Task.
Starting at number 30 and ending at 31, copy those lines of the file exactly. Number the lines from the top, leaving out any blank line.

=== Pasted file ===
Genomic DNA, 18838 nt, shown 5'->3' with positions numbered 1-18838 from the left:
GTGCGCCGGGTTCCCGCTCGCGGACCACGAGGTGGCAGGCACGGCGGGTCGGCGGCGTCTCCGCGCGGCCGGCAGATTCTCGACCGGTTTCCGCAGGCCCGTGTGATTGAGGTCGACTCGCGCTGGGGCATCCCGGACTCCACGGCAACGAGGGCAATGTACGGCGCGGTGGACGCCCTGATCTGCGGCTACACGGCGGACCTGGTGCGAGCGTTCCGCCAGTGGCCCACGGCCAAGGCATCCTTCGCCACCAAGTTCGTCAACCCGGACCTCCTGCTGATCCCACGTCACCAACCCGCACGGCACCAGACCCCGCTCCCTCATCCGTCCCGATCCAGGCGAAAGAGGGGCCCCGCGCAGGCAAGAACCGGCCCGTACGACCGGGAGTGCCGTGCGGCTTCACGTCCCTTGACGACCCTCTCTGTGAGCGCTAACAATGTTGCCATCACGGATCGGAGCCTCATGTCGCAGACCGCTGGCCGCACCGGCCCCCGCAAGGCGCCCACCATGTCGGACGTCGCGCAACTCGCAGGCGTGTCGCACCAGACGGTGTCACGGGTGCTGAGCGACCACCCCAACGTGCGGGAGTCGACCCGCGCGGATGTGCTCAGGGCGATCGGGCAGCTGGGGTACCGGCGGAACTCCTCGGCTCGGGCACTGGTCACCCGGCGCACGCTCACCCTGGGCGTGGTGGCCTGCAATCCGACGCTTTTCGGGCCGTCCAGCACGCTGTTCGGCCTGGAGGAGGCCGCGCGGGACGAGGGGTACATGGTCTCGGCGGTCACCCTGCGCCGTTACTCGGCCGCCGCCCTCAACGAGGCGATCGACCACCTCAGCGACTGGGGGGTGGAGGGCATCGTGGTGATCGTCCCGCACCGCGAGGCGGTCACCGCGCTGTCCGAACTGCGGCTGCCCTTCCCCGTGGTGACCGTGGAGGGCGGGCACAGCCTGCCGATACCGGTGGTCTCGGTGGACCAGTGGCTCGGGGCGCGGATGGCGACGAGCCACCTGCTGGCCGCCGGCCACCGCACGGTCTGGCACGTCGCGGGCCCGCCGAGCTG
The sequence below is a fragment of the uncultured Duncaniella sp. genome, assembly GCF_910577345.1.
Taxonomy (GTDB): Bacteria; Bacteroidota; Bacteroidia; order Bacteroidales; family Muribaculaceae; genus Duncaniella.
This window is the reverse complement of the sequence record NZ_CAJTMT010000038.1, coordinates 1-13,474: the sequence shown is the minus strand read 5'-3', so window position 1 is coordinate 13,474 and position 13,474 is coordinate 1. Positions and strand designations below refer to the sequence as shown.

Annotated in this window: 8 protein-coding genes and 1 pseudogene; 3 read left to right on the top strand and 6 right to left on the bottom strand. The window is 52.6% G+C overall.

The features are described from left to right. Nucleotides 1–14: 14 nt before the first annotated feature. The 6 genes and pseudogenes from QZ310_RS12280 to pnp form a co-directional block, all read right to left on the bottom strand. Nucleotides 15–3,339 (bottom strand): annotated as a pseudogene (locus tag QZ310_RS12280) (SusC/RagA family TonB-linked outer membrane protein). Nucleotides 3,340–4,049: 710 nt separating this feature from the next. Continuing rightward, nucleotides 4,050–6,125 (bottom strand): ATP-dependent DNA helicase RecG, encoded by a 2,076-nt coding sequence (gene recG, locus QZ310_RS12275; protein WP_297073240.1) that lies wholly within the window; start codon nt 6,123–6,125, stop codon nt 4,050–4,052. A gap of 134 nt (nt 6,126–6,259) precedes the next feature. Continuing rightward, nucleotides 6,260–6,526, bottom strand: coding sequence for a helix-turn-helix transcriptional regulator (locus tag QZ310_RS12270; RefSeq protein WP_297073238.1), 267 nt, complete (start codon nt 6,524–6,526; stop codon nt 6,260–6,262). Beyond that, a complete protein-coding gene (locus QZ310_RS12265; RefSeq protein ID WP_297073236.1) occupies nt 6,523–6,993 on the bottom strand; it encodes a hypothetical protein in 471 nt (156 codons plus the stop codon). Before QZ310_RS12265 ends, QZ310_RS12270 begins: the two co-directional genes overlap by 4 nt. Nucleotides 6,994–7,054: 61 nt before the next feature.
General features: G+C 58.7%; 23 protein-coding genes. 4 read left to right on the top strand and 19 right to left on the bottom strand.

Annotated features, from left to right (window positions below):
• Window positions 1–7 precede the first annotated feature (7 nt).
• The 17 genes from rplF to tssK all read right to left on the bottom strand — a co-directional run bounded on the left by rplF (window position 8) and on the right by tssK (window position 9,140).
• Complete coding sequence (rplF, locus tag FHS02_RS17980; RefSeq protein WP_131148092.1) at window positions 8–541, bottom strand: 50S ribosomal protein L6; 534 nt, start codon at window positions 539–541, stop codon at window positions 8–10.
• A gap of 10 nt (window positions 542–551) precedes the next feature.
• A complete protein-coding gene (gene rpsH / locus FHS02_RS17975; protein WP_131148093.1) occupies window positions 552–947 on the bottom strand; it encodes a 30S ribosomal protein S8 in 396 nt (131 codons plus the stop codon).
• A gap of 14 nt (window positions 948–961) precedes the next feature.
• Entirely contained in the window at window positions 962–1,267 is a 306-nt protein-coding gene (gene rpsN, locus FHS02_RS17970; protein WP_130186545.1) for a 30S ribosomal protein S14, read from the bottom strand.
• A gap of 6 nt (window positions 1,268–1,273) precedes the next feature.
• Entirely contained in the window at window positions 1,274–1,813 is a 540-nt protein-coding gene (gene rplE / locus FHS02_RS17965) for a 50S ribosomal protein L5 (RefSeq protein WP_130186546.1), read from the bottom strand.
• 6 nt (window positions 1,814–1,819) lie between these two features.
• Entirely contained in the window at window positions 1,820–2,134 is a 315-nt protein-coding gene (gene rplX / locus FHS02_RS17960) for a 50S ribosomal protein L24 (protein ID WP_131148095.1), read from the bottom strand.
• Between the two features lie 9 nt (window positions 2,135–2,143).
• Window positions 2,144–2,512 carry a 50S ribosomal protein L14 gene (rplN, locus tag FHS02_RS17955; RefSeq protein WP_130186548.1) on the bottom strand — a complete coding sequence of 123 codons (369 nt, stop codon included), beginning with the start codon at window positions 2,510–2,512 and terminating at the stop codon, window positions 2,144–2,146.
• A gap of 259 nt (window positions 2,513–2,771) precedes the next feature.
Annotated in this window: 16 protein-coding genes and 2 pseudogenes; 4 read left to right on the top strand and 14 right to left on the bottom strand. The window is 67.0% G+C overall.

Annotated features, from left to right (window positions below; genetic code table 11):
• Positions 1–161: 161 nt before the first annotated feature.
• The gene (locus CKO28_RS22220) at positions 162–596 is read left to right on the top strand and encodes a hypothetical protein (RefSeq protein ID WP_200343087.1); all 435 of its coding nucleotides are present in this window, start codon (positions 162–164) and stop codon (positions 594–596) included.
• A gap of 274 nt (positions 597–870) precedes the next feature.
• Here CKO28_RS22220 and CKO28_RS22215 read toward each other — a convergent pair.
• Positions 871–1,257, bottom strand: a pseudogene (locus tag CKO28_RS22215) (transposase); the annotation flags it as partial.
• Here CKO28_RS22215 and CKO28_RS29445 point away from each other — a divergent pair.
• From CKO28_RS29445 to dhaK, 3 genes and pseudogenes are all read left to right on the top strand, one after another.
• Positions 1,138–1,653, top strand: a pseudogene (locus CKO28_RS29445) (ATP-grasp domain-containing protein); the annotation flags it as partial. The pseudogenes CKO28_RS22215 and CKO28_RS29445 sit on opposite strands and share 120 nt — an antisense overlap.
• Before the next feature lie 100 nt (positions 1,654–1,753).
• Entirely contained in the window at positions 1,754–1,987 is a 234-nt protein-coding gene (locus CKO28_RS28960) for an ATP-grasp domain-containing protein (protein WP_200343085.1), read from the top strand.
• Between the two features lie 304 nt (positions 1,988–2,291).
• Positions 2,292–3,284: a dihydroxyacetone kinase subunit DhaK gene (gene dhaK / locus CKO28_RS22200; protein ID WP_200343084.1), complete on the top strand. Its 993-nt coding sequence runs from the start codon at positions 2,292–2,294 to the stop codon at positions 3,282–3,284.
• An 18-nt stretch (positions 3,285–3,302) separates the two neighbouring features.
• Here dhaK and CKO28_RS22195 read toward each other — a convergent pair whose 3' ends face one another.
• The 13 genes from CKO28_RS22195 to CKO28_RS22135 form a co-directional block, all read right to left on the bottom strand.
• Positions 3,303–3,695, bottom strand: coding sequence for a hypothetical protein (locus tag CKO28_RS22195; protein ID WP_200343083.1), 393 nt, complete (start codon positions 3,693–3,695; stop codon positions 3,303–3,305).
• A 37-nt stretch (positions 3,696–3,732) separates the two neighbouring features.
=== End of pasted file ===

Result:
• Positions 871–1,257, bottom strand: a pseudogene (locus tag CKO28_RS22215) (transposase); the annotation flags it as partial.
• Here CKO28_RS22215 and CKO28_RS29445 point away from each other — a divergent pair.